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Paranoia strikes deep

Posted Nov 11 2008 12:00am


There’s something happening here
What it is ain’t exactly clear
There’s a man with a gun over there
Telling me I got to beware
I think it’s time we stop, children, what’s that sound
Everybody look what’s going down
- buffalo springfield

“It’s fine. Very safe.”, she said. Of course I think we were on different subjects. She told me anyone could feel comfortable walking down the streets in most parts of Israel. Yeah, I agree. I saw this. But the concept of safety and peace take on a whole other meaning when you are having the conversation in Israel. The trick is finding the borderline between truth and paranoia.

When I first began to tell people here at home that I was planning to go to a sea kayaking symposium in Israel, I was enviably asked at safety.  People here in the states mostly see only one Israel, the one on CNN. During the election we were swamped by the “Israeli Situation”. Having a large and powerful Jewish population, our president must of course have a stance. I mean, that one guy was a Muslim right!!? In addition the coming election also had some ethereal relationship to Iran. There were reports that Israel was contemplating air strikes on Iran’s nuclear facilities on or near the elections, even to the point of seeking approval from our current president.  You certainly can understand why some would question taking this trip simply to paddle. Still, people are often filled with reasons not to do something.

I was sitting in Charles de Gaulle airport in Paris waiting for my flight to Tel Aviv. A man in traditional Jewish dress walked up to me and asked, “Are you Jewish?”. “No”, I said. Without pause he walked away leaving me feeling as if I just said I was a leper. In truth he was gathering men together for a prayer for the flight. For this traditional Jewish sect a certain number of men are needed to give power to their prayer. Soon there was a group of some dozen men standing just a few feet from our gate bowing and praying. I watched this quietly for a time, then went to grab another coffee.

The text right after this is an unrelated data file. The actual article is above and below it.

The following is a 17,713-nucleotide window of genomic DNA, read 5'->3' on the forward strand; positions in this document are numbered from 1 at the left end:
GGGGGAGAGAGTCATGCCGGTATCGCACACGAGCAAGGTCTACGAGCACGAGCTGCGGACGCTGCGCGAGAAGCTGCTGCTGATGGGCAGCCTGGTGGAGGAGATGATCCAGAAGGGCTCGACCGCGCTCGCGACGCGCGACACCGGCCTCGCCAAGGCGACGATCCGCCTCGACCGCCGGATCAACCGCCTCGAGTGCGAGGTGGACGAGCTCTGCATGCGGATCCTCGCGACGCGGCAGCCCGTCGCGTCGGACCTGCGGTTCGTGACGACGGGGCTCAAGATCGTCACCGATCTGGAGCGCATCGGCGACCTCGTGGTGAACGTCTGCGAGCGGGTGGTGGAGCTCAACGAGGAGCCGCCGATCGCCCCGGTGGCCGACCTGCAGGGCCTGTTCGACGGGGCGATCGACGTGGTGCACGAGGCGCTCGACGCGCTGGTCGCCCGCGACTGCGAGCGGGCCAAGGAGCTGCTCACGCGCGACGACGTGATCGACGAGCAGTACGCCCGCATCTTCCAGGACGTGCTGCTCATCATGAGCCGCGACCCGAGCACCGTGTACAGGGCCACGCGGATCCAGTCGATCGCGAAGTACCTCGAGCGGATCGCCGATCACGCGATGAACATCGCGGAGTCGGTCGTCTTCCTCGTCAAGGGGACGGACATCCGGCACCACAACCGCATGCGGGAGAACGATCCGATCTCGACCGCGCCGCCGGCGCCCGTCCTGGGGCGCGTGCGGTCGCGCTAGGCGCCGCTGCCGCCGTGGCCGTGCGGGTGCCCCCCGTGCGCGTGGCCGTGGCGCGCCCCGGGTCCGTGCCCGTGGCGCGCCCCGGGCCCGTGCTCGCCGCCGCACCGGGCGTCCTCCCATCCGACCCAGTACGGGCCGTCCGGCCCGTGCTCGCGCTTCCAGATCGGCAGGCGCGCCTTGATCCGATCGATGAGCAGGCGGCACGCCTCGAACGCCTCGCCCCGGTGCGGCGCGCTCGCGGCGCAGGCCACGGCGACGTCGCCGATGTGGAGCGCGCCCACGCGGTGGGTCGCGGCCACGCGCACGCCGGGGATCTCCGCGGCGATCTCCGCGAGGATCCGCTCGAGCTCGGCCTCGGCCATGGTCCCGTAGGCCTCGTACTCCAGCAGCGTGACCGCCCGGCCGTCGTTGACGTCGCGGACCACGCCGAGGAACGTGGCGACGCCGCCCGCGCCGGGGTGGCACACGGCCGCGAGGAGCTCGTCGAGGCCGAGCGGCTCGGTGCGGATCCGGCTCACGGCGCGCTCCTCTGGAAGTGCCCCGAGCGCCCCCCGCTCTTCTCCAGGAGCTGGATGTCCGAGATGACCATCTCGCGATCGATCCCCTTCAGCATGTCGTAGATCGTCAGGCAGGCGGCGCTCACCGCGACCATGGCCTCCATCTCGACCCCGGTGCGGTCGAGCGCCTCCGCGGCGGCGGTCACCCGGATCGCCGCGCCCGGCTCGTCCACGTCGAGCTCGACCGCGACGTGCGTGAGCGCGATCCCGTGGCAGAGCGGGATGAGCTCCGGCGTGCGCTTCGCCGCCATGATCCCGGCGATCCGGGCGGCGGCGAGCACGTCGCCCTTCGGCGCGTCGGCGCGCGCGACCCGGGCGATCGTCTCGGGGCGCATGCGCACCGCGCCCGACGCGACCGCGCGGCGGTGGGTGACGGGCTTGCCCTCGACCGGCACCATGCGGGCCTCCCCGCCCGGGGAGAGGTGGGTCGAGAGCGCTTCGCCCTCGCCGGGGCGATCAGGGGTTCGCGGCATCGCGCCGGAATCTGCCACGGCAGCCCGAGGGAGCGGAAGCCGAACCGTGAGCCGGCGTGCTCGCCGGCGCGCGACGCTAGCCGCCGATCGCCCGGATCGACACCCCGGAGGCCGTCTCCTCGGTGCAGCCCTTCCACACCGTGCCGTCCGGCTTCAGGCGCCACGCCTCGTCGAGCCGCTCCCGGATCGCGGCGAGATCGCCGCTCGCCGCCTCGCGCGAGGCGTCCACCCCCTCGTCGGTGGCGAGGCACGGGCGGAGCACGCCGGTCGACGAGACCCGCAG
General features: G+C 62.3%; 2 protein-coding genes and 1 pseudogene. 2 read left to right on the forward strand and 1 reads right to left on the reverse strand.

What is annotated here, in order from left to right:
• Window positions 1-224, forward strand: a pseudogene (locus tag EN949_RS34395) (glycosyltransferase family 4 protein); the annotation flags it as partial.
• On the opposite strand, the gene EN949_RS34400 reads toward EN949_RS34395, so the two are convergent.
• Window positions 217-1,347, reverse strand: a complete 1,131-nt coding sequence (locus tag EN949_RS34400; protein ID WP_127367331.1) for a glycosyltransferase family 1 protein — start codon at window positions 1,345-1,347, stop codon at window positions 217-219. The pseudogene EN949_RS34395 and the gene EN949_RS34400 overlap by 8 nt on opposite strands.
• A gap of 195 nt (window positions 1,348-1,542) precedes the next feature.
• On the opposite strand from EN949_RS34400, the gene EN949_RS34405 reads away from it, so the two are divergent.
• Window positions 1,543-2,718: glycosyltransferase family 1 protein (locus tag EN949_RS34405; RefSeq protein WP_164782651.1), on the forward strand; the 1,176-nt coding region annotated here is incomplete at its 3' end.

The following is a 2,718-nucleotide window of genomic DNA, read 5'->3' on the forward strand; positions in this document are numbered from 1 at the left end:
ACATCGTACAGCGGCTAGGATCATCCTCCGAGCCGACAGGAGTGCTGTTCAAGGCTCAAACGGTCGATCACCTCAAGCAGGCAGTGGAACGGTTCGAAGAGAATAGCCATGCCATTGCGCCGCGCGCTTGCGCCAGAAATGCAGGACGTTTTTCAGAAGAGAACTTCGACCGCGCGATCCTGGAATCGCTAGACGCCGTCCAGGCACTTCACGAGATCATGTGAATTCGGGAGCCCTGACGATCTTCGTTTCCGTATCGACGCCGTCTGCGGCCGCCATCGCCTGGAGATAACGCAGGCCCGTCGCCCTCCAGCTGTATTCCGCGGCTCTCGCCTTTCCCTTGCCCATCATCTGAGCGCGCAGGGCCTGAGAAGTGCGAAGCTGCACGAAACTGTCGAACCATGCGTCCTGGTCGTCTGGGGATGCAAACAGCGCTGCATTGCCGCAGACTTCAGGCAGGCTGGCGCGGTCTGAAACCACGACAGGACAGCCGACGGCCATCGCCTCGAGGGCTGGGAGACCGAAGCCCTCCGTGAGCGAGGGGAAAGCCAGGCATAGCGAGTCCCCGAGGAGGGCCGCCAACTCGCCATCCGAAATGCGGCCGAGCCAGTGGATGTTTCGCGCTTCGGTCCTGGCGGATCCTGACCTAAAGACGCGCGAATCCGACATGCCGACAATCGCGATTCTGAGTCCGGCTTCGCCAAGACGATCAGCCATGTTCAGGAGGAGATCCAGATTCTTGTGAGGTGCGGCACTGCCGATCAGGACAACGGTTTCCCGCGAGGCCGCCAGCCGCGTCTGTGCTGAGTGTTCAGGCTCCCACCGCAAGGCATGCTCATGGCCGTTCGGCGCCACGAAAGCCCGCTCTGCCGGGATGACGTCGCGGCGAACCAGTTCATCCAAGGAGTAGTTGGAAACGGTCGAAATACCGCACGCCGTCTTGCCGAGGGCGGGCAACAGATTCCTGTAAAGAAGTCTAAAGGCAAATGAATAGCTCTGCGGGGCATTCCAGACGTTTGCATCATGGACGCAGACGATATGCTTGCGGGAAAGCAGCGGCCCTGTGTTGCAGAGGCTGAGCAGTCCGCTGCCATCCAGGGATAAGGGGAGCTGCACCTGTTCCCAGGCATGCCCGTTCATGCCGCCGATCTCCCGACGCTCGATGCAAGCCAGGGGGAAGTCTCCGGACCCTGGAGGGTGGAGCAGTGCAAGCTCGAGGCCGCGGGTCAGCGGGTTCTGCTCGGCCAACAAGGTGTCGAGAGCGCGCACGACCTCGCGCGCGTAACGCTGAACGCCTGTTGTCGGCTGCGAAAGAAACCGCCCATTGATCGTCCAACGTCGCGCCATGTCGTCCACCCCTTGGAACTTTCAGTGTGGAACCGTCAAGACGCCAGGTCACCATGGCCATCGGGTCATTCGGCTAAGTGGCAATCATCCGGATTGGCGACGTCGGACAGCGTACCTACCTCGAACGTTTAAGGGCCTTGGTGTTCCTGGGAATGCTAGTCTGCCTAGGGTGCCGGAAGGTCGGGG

Our plane circled in on the orange lights of Tel Aviv. Looking out of the window I could see the city lights spreading far into the distance and disappearing into a black horizon. Out of the corner of my eye I saw a bright flash of white light that startled me out of my thoughts. I watched more attentively. Flash! I caught it that time. It was lighting. A storm was moving in from the sea. I continued to watch the storm light up the darkness until the chime tone signaled that we should all replace our seat belts and the plane began to make it’s quick descent. Touching the ground, the jet engines let out a roar as they pushed back against the momentum of the heavy passenger jet. Many people on the plane erupted with a loud cheer. I could’nt help but notice this.  It’s not often people cheer when you land.

Ben Gurion Airport in Isreal is not an overt military encampment. You don’t get the impression you are walking into a war zone as I had been told. In fact this is probably one of the most impressive airports I’ve been in so far. The beautiful concourse is spread out in a circle around a fairly large pool of water. Every few minutes artificial rain fails from the 2 story ceiling filling the room with a sense of a calm summer day. Security exists only for the observant, and even then it sort of sneaks up on you like ghosts who appear only in the mirrors as you walk by. Eventually you become aware of the immense security. There are plain clothed agents everywhere, with only a small radio at their sides to give them away. You do not see military figures draped in automatic weapons, yet you sense that simply with the click of a button one of these plain clothed individuals could call in a ninja like shot out of nowhere. Later when I had a chance to talk about this with someone they mused that in the States we use showy display to ward off danger. We bare our teeth and dare the enemy to make a move. In Israel they make no show of force, they simply take you out and move on.